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Glenmore Hotel

Bars, Pubs The Rocks
4 out of 5 stars
1 out of 5 stars
(1user review)
 (Photograph: Daniel Boud)
Photograph: Daniel Boud
 (Photograph: Daniel Boud)
Photograph: Daniel Boud
 (Photograph: Daniel Boud)
Photograph: Daniel Boud
 (Photograph: Daniel Boud)
Photograph: Daniel Boud
 (Photograph: Daniel Boud)
Photograph: Daniel Boud
 (Photograph: Daniel Boud)
Photograph: Daniel Boud

The Glenmore lifts us up where we belong - with cold beers on their sunny rooftop

A lot of fuss gets made over the Glenmore’s unbelievable harbour views, taking in the majesty of the Harbour Bridge and hooking around past the Opera House sails to the glittering CBD. It’s an easy sell, especially because it proves you don’t need to fork out for a top-tier restaurant for the kind of Sydney vista that belongs on a postcard.

In fact the Glenmore is the sort of place you could make your local, at least for post-work drinks when the rooftop bar gets packed with people loosening their collars and clinking Samuel Adams, a schmiddy of Peroni or a pint of Guinness.

The rooftop is also a ridiculously popular lunch spot on weekends. If you like a Blue Moon or a Budweiser in more secluded surrounds the middle floor has smaller rooms with couches, and out on the street a picnic table is great for people watching. This is a great place for dinner before heading down to enjoy some high brow pursuits in Walsh Bay.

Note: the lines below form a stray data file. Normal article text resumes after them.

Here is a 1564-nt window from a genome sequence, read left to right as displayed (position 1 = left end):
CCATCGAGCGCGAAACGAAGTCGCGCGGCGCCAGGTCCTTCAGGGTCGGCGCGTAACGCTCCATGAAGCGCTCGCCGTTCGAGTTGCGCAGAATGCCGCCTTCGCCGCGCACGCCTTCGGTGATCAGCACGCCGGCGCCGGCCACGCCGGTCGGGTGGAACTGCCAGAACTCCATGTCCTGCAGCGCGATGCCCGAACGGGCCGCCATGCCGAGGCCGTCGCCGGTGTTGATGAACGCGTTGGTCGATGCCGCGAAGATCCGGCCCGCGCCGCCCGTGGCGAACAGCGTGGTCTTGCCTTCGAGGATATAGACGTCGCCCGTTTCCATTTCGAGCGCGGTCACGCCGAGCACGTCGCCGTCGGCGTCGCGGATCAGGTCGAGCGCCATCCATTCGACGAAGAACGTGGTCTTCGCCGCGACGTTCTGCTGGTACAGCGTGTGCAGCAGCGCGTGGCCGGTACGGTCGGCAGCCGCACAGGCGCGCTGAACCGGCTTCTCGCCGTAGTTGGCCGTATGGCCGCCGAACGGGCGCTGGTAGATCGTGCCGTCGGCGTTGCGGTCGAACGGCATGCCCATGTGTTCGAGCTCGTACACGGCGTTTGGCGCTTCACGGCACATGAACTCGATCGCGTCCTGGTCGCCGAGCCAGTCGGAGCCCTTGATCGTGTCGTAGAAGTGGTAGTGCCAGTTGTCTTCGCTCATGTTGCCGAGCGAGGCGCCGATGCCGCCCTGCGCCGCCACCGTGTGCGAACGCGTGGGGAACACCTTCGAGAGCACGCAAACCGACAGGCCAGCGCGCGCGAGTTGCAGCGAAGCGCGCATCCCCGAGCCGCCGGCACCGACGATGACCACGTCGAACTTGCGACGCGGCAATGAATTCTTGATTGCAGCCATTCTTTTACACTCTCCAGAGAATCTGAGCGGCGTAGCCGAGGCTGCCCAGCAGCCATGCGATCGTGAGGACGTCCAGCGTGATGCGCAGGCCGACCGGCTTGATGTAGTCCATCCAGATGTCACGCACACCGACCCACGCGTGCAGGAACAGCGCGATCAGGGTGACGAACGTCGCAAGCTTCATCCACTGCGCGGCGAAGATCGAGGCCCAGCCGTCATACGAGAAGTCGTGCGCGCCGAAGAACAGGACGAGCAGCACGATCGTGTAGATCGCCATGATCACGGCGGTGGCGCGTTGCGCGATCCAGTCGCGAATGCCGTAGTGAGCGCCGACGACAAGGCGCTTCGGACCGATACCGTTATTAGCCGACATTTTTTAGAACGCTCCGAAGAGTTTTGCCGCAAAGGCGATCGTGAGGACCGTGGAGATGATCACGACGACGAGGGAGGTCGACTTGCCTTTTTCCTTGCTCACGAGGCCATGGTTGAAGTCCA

Check out more of Sydney's best rooftop bars here.

By: Emily Lloyd-Tait


Venue name: Glenmore Hotel
Address: 96 Cumberland St
The Rocks
Opening hours: Sun-Thu 11am-midnight; Fri, Sat 11am-1am.
Static map showing venue location

Average User Rating

1 / 5

Rating Breakdown

  • 5 star:0
  • 4 star:0
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  • 2 star:0
  • 1 star:1
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The Glenmore Hotel has a problematic attitude toward serving non-local customers. I had been interrogated by the staff for not consuming enough food (I was there for one hour and spent almost $60 on two main courses and drinks) and also for wanting to spend too much time on a couch where there was a window looking over the Opera House. The staff refused to answer questions about the quality of food and its service. The manager, after I contacted him to inquire about the problem, refused to acknowledge the problem and told me that "The Glenmore is the Glenmore so there's nothing wrong with it being a privileged establishment." This attitude is hardly productive and should not be welcome by either Sydney residents of visitors.